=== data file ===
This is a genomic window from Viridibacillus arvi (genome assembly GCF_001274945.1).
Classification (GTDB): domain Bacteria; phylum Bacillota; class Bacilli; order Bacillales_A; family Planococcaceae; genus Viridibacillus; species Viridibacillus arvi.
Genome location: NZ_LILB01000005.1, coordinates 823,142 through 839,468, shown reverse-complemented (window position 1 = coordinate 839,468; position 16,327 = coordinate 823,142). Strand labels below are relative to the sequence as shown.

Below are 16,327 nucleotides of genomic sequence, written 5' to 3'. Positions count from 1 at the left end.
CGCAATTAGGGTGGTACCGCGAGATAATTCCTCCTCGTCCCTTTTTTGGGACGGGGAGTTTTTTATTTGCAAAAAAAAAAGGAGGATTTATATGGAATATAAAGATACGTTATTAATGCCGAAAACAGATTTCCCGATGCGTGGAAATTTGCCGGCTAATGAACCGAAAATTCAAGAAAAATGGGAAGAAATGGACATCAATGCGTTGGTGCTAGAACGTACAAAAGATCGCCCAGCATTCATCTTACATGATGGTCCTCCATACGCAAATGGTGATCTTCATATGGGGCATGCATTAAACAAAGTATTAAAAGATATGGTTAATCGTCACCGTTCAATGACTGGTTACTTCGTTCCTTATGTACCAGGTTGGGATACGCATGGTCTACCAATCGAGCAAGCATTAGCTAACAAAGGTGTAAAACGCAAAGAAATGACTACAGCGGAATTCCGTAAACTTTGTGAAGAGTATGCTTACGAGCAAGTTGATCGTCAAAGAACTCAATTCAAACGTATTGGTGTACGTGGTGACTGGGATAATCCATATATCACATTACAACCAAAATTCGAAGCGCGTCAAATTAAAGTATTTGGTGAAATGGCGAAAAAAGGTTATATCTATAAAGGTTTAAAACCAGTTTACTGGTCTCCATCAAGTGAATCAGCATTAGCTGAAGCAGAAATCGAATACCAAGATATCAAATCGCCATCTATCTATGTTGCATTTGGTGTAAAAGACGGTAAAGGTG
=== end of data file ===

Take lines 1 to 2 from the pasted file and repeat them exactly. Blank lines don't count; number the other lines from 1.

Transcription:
This is a genomic window from Viridibacillus arvi (genome assembly GCF_001274945.1).
Classification (GTDB): domain Bacteria; phylum Bacillota; class Bacilli; order Bacillales_A; family Planococcaceae; genus Viridibacillus; species Viridibacillus arvi.